Analysing Thought Experiments

Research output: Contribution to JournalArticleAcademicpeer-review


Philosophers such as Gettier, Frankfurt, and Thomson are famous for their thought
experiments. This makes one wonder: how did they invent their cases? Were they
just lucky to devise a good case, or did they follow some basic rules that are available
to all of us? In this paper, we argue for the latter answer by presenting a guidebook
for analysing thought experiments. Our guidebook clearly specifies which factors
should be included in a thought experiment, and which factors should be left out.
This will help students to see through the fantastical elements of TEs, to learn the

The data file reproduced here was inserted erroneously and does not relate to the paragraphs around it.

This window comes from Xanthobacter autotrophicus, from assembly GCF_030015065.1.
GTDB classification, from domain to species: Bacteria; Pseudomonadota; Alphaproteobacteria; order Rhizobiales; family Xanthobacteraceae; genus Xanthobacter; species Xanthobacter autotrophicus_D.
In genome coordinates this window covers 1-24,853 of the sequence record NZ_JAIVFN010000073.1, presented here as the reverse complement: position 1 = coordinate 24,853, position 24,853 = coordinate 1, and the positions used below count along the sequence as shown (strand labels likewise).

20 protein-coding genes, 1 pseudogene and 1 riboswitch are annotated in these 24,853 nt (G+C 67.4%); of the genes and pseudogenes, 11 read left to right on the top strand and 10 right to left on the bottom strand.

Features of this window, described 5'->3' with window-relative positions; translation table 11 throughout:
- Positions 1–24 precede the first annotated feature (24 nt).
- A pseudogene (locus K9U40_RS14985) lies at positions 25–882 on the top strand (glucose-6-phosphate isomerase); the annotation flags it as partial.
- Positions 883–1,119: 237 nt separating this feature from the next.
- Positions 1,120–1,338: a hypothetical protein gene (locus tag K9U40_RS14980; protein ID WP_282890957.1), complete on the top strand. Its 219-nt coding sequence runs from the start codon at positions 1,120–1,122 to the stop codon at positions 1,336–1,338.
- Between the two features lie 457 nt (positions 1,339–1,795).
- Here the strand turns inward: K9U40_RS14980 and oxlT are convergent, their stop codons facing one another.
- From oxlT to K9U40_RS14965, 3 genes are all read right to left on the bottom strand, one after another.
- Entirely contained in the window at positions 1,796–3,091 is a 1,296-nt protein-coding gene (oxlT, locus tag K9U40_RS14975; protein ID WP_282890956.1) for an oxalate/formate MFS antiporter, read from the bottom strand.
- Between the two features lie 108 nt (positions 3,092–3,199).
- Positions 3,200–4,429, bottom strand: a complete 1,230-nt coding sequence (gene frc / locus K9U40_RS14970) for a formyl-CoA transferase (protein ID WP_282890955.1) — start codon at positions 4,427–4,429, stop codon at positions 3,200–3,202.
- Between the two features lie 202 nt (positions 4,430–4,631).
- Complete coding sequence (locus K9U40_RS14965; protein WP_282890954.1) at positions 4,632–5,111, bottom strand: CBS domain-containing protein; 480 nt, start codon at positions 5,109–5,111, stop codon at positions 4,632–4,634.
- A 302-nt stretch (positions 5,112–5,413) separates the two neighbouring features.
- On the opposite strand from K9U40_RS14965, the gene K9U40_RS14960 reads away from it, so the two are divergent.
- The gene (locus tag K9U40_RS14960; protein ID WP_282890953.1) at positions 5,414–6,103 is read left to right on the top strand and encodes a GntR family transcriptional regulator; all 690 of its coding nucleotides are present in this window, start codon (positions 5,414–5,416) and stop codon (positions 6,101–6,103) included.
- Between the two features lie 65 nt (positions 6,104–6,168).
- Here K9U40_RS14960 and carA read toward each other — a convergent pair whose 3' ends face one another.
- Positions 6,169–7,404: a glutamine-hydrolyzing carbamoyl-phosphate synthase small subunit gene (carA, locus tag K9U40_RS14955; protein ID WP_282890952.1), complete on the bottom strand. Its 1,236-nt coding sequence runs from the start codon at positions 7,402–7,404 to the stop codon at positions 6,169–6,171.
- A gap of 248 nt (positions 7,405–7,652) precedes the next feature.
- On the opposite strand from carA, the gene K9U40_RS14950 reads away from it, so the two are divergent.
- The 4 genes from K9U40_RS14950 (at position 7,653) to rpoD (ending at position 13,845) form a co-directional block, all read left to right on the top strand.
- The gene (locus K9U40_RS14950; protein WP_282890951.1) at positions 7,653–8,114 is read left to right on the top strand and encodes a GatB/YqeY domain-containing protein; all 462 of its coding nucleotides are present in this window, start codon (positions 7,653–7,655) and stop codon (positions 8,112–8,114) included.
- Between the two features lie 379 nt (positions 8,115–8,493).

practice, and to check whether philosophers are doing things right. We illustrate our
account in some detail using examples from Thomson’s thought experiments.
Original languageEnglish
Pages (from-to)367-383
Number of pages17
JournalTeaching Philosophy
Issue number3
Publication statusPublished - 2017


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